Rio arrests 63 police in corruption crackdown

RIO DE JANEIRO,  (Reuters) – Investigators in Rio de Janeiro arrested 63 police officers and 11 alleged drug traffickers yesterday after a year-long bribery probe and ongoing efforts to stamp out police corruption ahead of the World Cup in 2014 and Summer Olympics in 2016.

The arrests, part of a crackdown on Rio’s historically violent and corrupt state police force, follow an investigation into bribes that drug dealers allegedly paid to police officers so they could operate without interference. The arrests were centered around Duque de Caxias, one of the crime-ridden suburbs that make up the gritty outskirts of the coastal metropolis.

The officers and others arrested were charged with crimes including drug trafficking, corruption and kidnapping. The activities, state police officials said, were carried out in the favelas, or slums, north of central Rio.
Officials have gone to great lengths to clean up Rio and the surrounding state of the same name before the international sporting events, which are expected to attract hundreds of thousands of visitors. But the violence, corruption and drug trade that have plagued Brazil’s second-biggest city thrive in all but the few neighborhoods where the events will take place.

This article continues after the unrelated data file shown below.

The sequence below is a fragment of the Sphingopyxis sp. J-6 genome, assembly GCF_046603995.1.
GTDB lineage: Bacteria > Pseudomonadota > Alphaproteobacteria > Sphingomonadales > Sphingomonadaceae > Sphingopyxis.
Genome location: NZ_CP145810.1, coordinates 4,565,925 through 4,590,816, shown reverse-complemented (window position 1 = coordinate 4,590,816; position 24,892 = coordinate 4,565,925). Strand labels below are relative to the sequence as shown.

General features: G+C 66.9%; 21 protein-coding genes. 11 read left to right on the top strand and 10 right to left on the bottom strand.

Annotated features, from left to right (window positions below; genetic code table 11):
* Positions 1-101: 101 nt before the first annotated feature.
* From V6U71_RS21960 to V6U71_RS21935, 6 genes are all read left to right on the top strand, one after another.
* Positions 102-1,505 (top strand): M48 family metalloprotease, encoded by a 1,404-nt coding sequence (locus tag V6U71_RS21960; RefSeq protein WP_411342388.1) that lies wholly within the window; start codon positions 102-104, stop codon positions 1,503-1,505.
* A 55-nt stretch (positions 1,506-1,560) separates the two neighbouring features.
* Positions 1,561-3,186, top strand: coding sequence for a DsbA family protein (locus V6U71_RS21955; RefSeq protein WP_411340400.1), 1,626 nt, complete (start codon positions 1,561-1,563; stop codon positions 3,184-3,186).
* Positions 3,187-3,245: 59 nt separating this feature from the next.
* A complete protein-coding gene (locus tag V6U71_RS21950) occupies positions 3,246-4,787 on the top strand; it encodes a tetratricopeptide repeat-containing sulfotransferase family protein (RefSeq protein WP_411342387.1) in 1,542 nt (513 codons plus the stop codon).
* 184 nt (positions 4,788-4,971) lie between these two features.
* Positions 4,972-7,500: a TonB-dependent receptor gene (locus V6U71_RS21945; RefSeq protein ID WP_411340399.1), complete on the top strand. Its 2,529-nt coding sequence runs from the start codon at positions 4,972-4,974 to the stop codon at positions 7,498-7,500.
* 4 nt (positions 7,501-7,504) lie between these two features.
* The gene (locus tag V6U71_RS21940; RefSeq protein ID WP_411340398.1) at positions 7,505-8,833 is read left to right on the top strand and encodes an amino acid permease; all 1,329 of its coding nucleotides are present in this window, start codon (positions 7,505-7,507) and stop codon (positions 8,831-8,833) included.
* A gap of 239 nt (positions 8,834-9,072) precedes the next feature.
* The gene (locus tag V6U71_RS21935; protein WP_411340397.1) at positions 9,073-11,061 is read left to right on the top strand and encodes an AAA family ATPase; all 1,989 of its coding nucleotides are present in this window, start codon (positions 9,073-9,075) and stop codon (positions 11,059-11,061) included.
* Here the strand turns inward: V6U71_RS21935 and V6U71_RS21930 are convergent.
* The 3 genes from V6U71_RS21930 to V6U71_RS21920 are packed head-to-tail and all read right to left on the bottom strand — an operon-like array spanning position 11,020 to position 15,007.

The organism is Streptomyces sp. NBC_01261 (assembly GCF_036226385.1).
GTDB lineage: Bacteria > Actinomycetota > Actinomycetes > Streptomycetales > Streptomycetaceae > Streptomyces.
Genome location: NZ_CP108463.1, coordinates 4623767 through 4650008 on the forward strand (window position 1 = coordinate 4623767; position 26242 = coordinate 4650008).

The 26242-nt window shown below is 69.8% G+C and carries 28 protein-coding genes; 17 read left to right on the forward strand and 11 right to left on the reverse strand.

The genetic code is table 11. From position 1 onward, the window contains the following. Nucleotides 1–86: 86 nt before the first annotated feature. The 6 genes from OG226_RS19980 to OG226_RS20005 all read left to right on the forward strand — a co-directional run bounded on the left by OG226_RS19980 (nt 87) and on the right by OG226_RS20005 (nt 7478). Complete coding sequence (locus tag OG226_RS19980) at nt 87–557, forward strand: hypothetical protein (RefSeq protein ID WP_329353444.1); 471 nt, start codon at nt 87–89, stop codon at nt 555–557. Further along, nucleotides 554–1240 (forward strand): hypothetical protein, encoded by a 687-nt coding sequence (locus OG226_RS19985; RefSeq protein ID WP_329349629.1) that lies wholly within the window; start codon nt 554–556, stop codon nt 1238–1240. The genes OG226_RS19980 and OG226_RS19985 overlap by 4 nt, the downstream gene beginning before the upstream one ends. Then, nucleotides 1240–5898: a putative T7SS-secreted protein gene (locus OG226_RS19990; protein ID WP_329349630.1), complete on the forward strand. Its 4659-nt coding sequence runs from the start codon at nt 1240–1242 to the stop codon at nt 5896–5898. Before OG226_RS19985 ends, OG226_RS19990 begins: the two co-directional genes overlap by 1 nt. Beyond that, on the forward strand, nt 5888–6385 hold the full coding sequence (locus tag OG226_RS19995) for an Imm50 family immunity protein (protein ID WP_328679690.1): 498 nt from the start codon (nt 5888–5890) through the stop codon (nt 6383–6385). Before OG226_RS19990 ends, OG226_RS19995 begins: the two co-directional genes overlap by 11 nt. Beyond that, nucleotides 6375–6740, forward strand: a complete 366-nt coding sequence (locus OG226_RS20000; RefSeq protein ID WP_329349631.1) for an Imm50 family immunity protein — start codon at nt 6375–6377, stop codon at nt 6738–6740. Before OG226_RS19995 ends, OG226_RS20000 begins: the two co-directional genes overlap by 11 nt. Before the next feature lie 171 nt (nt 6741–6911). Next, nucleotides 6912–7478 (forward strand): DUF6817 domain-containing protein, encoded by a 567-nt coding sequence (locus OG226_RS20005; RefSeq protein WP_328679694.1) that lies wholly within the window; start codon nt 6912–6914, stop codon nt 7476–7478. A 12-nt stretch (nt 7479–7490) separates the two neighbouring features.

Dubbed “Operation Purification,” the probe and arrests reflect the ongoing effort to curb unruly elements of a police force with ties to the criminals they are supposed to pursue.

“It’s important that we cut into our own flesh so the institution can earn legitimacy,” said Mariano Beltrame, Rio’s state security secretary. Erir Ribeiro, commander of the police force, added: “We can no longer accept the humiliation of deviant conduct practiced by a few.”

Following Tuesday’s detentions, officials fired the commander of the police battalion where the arrested officers were deployed.

Because of low salaries compared to much of the private sector, police often turn to crime. In addition to collusion with drug gangs and other criminals, some Rio police run the infamous “militias” that control vast swaths of the state and illegal activities ranging from extortion to murder to unlicensed public transport.

Tuesday’s arrests came on the same day that another officer, a state police corporal, went on trial for the killing last year of Patricia Acioli, a Rio judge known for her work investigating militias. As the trial got under way, the corporal, who helped investigators build their case, gave a dramatic confession and said he deserved to be punished.



Join the Conversation

After you comment, click Post. If you're not already logged in you will be asked to log in or register.

The Comments section is intended to provide a forum for reasoned and reasonable debate on the newspaper's content and is an extension of the newspaper and what it has become well known for over its history: accuracy, balance and fairness. We reserve the right to edit/delete comments which contain attacks on other users, slander, coarse language and profanity, and gratuitous and incendiary references to race and ethnicity. We moderate ALL comments, so your comment will not be published until it has been reviewed by a moderator.